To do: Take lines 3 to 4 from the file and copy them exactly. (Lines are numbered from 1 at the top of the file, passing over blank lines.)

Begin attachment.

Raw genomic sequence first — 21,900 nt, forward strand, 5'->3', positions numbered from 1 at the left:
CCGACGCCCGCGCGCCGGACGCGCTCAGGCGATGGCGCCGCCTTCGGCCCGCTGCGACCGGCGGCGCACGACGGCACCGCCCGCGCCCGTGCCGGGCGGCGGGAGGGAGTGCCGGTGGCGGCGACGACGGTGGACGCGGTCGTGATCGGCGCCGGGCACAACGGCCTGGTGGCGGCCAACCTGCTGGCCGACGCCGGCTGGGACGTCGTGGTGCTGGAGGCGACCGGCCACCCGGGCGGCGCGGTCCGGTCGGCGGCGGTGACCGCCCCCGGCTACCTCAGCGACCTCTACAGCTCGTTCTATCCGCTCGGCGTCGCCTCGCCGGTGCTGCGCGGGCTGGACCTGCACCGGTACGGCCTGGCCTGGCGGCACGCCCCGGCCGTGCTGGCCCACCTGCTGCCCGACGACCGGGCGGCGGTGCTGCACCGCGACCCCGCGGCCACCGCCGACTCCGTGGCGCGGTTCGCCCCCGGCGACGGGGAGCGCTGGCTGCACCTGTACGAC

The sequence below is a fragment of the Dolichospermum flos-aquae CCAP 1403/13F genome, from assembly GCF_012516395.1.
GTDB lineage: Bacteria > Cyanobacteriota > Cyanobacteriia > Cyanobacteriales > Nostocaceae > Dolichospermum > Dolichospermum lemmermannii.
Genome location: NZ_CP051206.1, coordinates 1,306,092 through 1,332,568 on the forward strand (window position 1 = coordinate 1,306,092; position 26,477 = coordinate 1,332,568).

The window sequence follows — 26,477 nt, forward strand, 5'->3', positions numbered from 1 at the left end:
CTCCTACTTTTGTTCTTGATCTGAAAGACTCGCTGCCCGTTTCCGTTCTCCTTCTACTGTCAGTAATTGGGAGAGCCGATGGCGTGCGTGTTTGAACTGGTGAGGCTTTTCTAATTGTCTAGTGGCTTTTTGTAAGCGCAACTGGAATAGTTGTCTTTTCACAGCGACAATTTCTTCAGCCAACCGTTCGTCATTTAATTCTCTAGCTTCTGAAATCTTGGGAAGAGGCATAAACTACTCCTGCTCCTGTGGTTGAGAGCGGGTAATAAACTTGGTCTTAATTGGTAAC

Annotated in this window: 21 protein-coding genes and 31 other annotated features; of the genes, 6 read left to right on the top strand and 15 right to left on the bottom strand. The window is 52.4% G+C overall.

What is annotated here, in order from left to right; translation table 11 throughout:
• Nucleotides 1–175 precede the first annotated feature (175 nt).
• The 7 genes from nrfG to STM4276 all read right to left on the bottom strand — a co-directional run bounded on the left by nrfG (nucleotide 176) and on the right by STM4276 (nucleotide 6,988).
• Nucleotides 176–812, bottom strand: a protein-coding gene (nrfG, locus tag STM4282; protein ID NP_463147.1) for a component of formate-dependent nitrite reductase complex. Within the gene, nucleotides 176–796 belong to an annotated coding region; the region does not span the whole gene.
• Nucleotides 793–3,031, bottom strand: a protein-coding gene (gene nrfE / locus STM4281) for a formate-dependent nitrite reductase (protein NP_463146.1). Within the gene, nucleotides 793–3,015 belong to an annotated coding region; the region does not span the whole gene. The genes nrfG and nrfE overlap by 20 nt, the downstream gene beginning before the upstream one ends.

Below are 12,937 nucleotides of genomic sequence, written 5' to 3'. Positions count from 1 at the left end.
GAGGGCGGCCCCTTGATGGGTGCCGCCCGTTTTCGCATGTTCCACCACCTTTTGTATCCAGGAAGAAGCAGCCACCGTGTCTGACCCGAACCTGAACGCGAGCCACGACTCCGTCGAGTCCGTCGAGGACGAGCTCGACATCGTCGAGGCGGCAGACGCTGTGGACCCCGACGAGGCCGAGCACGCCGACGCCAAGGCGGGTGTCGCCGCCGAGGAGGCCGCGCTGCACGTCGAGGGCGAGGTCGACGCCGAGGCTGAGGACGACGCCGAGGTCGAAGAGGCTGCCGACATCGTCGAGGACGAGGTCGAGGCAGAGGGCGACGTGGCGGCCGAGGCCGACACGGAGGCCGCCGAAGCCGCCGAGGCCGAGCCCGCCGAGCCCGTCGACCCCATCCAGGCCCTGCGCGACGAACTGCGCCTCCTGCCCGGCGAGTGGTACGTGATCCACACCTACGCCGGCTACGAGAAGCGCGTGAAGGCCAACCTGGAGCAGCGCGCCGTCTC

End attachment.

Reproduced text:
The sequence below is a fragment of the Dolichospermum flos-aquae CCAP 1403/13F genome, from assembly GCF_012516395.1.
GTDB lineage: Bacteria > Cyanobacteriota > Cyanobacteriia > Cyanobacteriales > Nostocaceae > Dolichospermum > Dolichospermum lemmermannii.